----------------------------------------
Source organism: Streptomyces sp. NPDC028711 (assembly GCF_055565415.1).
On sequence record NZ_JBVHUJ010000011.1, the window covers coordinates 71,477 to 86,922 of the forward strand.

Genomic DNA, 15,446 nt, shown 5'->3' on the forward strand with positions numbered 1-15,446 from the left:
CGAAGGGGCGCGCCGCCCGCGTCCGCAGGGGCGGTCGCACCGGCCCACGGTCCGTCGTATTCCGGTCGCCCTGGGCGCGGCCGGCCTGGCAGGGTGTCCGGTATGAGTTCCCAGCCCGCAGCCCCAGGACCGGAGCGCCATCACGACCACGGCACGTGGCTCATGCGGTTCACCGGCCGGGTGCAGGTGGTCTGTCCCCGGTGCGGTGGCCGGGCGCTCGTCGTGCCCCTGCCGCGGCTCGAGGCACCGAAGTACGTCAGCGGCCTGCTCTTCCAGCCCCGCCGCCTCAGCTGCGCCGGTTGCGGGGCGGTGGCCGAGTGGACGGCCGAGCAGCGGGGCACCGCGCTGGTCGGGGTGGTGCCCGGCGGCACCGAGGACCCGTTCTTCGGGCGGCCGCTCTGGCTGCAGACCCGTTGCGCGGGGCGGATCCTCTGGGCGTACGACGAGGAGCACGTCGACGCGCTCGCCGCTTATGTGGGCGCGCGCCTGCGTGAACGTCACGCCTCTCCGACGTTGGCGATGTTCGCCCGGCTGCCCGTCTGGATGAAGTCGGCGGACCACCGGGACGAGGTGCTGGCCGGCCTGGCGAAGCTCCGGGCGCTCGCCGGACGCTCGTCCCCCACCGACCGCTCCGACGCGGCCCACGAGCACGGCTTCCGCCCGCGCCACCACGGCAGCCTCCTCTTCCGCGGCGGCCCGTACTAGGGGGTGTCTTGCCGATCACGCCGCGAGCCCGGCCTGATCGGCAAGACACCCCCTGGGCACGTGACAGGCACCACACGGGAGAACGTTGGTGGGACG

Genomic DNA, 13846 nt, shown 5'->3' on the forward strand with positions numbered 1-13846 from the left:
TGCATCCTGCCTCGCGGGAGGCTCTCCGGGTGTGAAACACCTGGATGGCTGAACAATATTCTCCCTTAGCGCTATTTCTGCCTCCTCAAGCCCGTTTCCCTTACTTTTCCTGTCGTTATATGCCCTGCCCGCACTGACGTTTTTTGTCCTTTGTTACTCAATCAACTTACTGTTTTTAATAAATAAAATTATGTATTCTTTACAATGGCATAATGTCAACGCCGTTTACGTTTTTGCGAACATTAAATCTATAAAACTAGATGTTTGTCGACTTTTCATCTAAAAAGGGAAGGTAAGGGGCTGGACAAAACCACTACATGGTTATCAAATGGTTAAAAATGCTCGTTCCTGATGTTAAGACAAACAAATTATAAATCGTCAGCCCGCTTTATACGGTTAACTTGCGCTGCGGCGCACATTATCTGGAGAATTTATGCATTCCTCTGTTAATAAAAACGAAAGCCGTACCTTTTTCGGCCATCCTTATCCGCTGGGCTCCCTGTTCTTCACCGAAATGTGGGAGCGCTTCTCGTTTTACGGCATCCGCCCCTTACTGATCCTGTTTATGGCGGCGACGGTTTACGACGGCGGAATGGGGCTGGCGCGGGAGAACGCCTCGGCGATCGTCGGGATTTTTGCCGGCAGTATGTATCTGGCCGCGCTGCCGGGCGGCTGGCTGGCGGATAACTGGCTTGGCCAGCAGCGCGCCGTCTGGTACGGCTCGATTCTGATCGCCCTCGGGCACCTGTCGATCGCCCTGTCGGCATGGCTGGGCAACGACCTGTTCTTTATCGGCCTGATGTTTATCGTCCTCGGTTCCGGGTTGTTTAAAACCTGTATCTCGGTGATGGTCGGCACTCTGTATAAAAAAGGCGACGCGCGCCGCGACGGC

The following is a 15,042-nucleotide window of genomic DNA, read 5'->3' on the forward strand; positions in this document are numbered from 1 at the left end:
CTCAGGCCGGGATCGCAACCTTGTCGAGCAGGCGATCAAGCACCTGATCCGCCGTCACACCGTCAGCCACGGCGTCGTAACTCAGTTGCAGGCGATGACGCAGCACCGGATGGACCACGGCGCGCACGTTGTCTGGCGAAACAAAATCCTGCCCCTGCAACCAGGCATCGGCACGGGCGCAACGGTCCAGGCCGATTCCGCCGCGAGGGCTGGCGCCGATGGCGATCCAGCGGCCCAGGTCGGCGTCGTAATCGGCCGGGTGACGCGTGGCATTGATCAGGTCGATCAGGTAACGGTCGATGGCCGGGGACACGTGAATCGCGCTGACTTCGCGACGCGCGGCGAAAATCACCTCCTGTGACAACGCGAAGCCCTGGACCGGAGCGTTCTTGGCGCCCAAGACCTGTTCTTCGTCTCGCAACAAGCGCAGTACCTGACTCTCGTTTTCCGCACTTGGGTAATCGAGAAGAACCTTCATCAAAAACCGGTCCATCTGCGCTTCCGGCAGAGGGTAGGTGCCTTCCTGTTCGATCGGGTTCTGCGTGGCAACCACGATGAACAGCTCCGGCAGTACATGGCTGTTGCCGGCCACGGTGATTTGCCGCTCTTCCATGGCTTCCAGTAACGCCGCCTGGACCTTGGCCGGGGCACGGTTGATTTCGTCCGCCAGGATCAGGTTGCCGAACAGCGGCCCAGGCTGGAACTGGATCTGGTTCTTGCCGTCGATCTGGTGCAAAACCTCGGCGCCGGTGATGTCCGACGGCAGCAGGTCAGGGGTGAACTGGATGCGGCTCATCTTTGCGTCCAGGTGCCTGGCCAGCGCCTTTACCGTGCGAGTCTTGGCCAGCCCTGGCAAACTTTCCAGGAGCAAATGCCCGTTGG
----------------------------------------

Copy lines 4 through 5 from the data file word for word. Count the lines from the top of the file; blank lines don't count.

CGAAGGGGCGCGCCGCCCGCGTCCGCAGGGGCGGTCGCACCGGCCCACGGTCCGTCGTATTCCGGTCGCCCTGGGCGCGGCCGGCCTGGCAGGGTGTCCGGTATGAGTTCCCAGCCCGCAGCCCCAGGACCGGAGCGCCATCACGACCACGGCACGTGGCTCATGCGGTTCACCGGCCGGGTGCAGGTGGTCTGTCCCCGGTGCGGTGGCCGGGCGCTCGTCGTGCCCCTGCCGCGGCTCGAGGCACCGAAGTACGTCAGCGGCCTGCTCTTCCAGCCCCGCCGCCTCAGCTGCGCCGGTTGCGGGGCGGTGGCCGAGTGGACGGCCGAGCAGCGGGGCACCGCGCTGGTCGGGGTGGTGCCCGGCGGCACCGAGGACCCGTTCTTCGGGCGGCCGCTCTGGCTGCAGACCCGTTGCGCGGGGCGGATCCTCTGGGCGTACGACGAGGAGCACGTCGACGCGCTCGCCGCTTATGTGGGCGCGCGCCTGCGTGAACGTCACGCCTCTCCGACGTTGGCGATGTTCGCCCGGCTGCCCGTCTGGATGAAGTCGGCGGACCACCGGGACGAGGTGCTGGCCGGCCTGGCGAAGCTCCGGGCGCTCGCCGGACGCTCGTCCCCCACCGACCGCTCCGACGCGGCCCACGAGCACGGCTTCCGCCCGCGCCACCACGGCAGCCTCCTCTTCCGCGGCGGCCCGTACTAGGGGGTGTCTTGCCGATCACGCCGCGAGCCCGGCCTGATCGGCAAGACACCCCCTGGGCACGTGACAGGCACCACACGGGAGAACGTTGGTGGGACG

Genomic DNA, 13846 nt, shown 5'->3' on the forward strand with positions numbered 1-13846 from the left: